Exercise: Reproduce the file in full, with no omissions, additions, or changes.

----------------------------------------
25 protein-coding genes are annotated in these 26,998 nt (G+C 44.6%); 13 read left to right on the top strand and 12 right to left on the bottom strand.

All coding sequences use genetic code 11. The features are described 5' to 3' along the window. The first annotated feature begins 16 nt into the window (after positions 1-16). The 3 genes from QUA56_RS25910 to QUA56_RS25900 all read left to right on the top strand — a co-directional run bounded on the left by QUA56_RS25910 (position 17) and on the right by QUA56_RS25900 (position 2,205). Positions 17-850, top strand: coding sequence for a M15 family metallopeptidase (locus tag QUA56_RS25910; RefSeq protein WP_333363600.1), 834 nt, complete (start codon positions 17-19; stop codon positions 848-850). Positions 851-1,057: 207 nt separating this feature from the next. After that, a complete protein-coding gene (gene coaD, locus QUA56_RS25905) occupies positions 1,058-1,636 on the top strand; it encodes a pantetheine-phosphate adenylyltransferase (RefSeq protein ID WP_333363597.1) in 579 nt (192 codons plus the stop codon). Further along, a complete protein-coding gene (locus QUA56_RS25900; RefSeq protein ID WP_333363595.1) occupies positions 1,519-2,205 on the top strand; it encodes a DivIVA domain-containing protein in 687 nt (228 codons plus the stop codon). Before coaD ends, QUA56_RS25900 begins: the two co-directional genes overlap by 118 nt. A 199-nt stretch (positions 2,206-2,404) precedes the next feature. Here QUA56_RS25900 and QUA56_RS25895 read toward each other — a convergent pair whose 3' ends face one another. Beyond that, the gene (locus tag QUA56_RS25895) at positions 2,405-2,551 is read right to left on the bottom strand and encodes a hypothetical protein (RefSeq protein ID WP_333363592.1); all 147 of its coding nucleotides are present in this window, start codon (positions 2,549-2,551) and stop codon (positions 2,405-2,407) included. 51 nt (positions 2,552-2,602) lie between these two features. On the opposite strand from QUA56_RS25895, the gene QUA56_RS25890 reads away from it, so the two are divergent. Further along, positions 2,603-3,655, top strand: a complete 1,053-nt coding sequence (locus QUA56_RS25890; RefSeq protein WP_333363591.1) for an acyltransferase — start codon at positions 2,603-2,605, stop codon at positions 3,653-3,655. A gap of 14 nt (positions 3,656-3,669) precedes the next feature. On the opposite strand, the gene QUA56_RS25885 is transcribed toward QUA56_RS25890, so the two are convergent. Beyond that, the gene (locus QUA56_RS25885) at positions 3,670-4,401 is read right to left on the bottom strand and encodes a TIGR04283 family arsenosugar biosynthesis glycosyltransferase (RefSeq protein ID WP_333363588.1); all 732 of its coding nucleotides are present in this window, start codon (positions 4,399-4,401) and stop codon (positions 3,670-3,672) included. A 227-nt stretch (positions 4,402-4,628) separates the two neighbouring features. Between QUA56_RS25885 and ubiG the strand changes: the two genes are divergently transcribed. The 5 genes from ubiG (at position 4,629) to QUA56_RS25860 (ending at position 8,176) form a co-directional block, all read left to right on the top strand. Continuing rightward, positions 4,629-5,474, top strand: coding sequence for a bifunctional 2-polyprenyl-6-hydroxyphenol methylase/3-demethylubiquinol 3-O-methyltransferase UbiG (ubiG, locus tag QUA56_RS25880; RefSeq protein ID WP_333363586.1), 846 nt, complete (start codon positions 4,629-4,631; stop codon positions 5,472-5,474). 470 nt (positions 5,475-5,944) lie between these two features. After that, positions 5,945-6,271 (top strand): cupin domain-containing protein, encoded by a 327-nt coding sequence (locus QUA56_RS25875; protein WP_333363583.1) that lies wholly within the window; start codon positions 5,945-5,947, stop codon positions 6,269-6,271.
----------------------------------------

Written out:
25 protein-coding genes are annotated in these 26,998 nt (G+C 44.6%); 13 read left to right on the top strand and 12 right to left on the bottom strand.

All coding sequences use genetic code 11. The features are described 5' to 3' along the window. The first annotated feature begins 16 nt into the window (after positions 1-16). The 3 genes from QUA56_RS25910 to QUA56_RS25900 all read left to right on the top strand — a co-directional run bounded on the left by QUA56_RS25910 (position 17) and on the right by QUA56_RS25900 (position 2,205). Positions 17-850, top strand: coding sequence for a M15 family metallopeptidase (locus tag QUA56_RS25910; RefSeq protein WP_333363600.1), 834 nt, complete (start codon positions 17-19; stop codon positions 848-850). Positions 851-1,057: 207 nt separating this feature from the next. After that, a complete protein-coding gene (gene coaD, locus QUA56_RS25905) occupies positions 1,058-1,636 on the top strand; it encodes a pantetheine-phosphate adenylyltransferase (RefSeq protein ID WP_333363597.1) in 579 nt (192 codons plus the stop codon). Further along, a complete protein-coding gene (locus QUA56_RS25900; RefSeq protein ID WP_333363595.1) occupies positions 1,519-2,205 on the top strand; it encodes a DivIVA domain-containing protein in 687 nt (228 codons plus the stop codon). Before coaD ends, QUA56_RS25900 begins: the two co-directional genes overlap by 118 nt. A 199-nt stretch (positions 2,206-2,404) precedes the next feature. Here QUA56_RS25900 and QUA56_RS25895 read toward each other — a convergent pair whose 3' ends face one another. Beyond that, the gene (locus tag QUA56_RS25895) at positions 2,405-2,551 is read right to left on the bottom strand and encodes a hypothetical protein (RefSeq protein ID WP_333363592.1); all 147 of its coding nucleotides are present in this window, start codon (positions 2,549-2,551) and stop codon (positions 2,405-2,407) included. 51 nt (positions 2,552-2,602) lie between these two features. On the opposite strand from QUA56_RS25895, the gene QUA56_RS25890 reads away from it, so the two are divergent. Further along, positions 2,603-3,655, top strand: a complete 1,053-nt coding sequence (locus QUA56_RS25890; RefSeq protein WP_333363591.1) for an acyltransferase — start codon at positions 2,603-2,605, stop codon at positions 3,653-3,655. A gap of 14 nt (positions 3,656-3,669) precedes the next feature. On the opposite strand, the gene QUA56_RS25885 is transcribed toward QUA56_RS25890, so the two are convergent. Beyond that, the gene (locus QUA56_RS25885) at positions 3,670-4,401 is read right to left on the bottom strand and encodes a TIGR04283 family arsenosugar biosynthesis glycosyltransferase (RefSeq protein ID WP_333363588.1); all 732 of its coding nucleotides are present in this window, start codon (positions 4,399-4,401) and stop codon (positions 3,670-3,672) included. A 227-nt stretch (positions 4,402-4,628) separates the two neighbouring features. Between QUA56_RS25885 and ubiG the strand changes: the two genes are divergently transcribed. The 5 genes from ubiG (at position 4,629) to QUA56_RS25860 (ending at position 8,176) form a co-directional block, all read left to right on the top strand. Continuing rightward, positions 4,629-5,474, top strand: coding sequence for a bifunctional 2-polyprenyl-6-hydroxyphenol methylase/3-demethylubiquinol 3-O-methyltransferase UbiG (ubiG, locus tag QUA56_RS25880; RefSeq protein ID WP_333363586.1), 846 nt, complete (start codon positions 4,629-4,631; stop codon positions 5,472-5,474). 470 nt (positions 5,475-5,944) lie between these two features. After that, positions 5,945-6,271 (top strand): cupin domain-containing protein, encoded by a 327-nt coding sequence (locus QUA56_RS25875; protein WP_333363583.1) that lies wholly within the window; start codon positions 5,945-5,947, stop codon positions 6,269-6,271.